Walter Trout: We’re All In This Together
A joyful set of fourteen songs, with a guest on each song, trading licks and runs with Walter. The songs are upbeat, melodic, feature blistering, smouldering guitar work and are hugely enjoyable, each tailored by Trout to the style of each guest. According to Trout, he was just “jamming with his friends and having fun.” Wonderful stuff. Here’s our interview with Walter about the album: Interview
Tedeschi Trucks Band: Live from the Fox Oakland
A big band of 12 world class musicians is a truly wonderful thing. Good as these guys are in the studio, they are sensational live and this album captures them perfectly, with a blend of orginal songs, riveting blues standards, and soulful covers of Leonard Cohen, the Beatles and Derek & the Dominoes. It’s joyful stuff, with Derek Trucks’s peerless electric slide to the fore and Susan Tedeschi quite incredible vocals – blues, soul, Gospel, Americana – doesn’t matter, she’ll nail it. Here’s our review of their Berlin gig this year: Review
Gregg Allman: Southern Blood
The last album from the legendary Allman Brother whom, sadly, we lost this year. It’s a timeless blues and soul record, featuring Allman’s 8 piece road band and a raft of collaborators like the McCrary Sisters, Greg Leisz, Buddy Millar and Scot Sharrard. Mixing songs by Jackson Browne and Bob Dylan with originals, it’s a wonderfully poignant, intimate and ultimately satisfying bookend to Allman’s life and career.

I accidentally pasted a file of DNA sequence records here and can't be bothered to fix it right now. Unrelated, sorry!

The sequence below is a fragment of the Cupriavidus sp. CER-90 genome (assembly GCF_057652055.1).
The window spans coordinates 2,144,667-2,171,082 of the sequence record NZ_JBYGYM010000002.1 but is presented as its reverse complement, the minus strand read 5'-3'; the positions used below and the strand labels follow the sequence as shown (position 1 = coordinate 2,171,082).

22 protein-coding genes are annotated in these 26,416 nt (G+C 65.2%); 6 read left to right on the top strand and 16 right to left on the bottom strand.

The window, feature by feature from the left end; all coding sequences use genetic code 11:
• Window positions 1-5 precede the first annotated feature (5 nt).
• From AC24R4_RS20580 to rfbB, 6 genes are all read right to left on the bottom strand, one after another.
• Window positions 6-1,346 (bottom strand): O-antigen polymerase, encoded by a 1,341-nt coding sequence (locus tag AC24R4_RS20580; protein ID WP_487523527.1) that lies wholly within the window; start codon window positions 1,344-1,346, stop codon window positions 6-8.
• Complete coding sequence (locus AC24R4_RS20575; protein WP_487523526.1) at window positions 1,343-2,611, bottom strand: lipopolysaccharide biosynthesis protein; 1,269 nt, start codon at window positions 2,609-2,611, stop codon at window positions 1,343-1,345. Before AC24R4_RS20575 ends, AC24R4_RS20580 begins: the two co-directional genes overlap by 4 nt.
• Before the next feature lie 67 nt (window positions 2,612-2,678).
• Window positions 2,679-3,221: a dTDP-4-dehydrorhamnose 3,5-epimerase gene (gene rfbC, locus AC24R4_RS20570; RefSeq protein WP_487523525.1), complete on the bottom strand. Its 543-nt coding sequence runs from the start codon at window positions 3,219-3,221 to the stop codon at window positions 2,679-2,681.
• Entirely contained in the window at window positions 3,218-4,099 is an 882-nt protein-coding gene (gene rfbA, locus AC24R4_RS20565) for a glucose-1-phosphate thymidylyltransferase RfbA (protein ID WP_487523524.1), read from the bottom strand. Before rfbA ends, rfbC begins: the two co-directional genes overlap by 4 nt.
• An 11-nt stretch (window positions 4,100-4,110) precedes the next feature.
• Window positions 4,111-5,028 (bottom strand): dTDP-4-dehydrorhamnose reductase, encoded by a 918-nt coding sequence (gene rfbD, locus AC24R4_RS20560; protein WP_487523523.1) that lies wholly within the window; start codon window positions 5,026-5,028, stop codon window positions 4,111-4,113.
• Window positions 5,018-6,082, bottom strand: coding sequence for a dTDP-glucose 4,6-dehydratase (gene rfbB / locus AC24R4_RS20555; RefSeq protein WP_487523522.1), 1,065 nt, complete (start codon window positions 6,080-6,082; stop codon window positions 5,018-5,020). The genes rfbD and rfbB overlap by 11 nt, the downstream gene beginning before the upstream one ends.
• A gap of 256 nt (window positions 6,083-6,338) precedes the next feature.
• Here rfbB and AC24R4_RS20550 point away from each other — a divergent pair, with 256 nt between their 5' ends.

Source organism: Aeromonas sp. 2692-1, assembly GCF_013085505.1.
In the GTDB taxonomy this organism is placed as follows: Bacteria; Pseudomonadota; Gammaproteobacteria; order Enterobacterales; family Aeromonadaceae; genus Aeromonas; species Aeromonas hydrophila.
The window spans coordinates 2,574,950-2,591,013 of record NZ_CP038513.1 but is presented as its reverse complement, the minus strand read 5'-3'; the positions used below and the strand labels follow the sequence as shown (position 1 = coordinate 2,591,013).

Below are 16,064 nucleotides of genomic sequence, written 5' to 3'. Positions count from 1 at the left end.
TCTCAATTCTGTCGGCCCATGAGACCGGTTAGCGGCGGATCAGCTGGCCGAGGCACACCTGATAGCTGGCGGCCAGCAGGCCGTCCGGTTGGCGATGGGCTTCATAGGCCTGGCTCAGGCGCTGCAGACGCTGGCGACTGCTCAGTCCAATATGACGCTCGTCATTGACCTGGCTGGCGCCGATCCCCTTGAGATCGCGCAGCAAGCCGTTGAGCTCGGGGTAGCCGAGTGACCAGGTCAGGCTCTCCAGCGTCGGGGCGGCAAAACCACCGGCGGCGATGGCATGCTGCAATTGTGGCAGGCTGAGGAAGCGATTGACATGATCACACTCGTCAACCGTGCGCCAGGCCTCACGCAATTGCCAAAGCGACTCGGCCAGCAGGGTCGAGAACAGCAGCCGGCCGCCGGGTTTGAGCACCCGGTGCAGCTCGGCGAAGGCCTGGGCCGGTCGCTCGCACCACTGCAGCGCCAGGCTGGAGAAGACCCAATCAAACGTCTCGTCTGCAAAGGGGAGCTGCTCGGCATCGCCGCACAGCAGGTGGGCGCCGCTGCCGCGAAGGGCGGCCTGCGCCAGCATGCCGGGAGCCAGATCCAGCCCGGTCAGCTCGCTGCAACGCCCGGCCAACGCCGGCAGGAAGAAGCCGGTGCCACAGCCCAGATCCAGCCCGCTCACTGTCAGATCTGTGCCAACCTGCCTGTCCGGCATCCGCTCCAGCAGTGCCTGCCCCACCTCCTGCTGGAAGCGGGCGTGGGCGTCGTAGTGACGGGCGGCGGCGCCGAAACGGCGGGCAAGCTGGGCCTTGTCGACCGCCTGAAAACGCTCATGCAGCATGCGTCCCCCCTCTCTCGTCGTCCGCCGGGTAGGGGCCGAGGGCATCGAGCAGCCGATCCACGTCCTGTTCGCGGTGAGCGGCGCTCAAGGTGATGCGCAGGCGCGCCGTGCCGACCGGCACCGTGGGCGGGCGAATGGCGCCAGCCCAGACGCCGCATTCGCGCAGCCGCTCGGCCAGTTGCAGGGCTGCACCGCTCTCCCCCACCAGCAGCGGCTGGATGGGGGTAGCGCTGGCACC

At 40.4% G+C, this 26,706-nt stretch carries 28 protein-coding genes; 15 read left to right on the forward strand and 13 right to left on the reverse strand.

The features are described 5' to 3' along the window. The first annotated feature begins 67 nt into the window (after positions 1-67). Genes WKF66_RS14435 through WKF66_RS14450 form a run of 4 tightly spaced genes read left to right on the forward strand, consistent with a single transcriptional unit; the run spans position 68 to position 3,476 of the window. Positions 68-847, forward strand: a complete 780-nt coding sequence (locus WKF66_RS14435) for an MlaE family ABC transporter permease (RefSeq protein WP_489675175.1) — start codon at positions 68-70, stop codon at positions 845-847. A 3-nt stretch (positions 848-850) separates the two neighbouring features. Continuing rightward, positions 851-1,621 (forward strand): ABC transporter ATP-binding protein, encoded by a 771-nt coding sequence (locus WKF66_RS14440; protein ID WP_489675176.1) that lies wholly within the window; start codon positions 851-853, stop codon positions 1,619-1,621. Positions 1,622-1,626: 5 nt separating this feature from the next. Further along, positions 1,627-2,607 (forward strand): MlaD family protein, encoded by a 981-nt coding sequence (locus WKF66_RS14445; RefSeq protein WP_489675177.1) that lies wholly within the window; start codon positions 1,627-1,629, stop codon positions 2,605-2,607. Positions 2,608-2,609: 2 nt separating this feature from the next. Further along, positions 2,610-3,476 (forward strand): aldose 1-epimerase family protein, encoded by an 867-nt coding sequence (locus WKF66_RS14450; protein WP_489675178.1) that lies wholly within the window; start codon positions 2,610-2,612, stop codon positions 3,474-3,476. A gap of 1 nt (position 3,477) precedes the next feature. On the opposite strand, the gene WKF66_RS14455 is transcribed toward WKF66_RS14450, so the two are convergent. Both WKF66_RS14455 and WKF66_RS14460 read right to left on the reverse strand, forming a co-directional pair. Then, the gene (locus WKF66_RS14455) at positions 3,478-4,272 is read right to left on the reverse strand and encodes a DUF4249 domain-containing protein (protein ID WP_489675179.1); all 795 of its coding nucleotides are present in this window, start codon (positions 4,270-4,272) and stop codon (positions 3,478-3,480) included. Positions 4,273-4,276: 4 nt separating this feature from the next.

Eric Bibb: Migration Blues
Bibb said of this record, “With this album I want to encourage us all to keep our minds and hearts wide open to the ongoing plight of refugees everywhere.” He gives us American folk music classics, like Woody Guthrie’s “This Land Is Your Land” and Bob Dylan’s “Masters Of War,” with his own songs about the current refugee crisis – “Prayin’ For Shore,” a gospel-based tune about the exodus from Syria. It’s typical Eric Bibb fare – gorgeous vocals, wondrous picked guitar and songs of faith that go right to the heart.
North Mississippi Allstars: Prayer for Peace
Swamp and hill country blues, as usual, sounding fresh and compelling. With original and classic songs, and including a raft of fine guest musicians, there is raw energy about the album, which blends tradition with a contemporary sound. Prayer for Peace, the title song (which is also recorded on the Blind Boys of Alabama’s Almost Home album) addresses the racial problems facing the US. Luther Dickinson’s characteristic vocals just get better and better.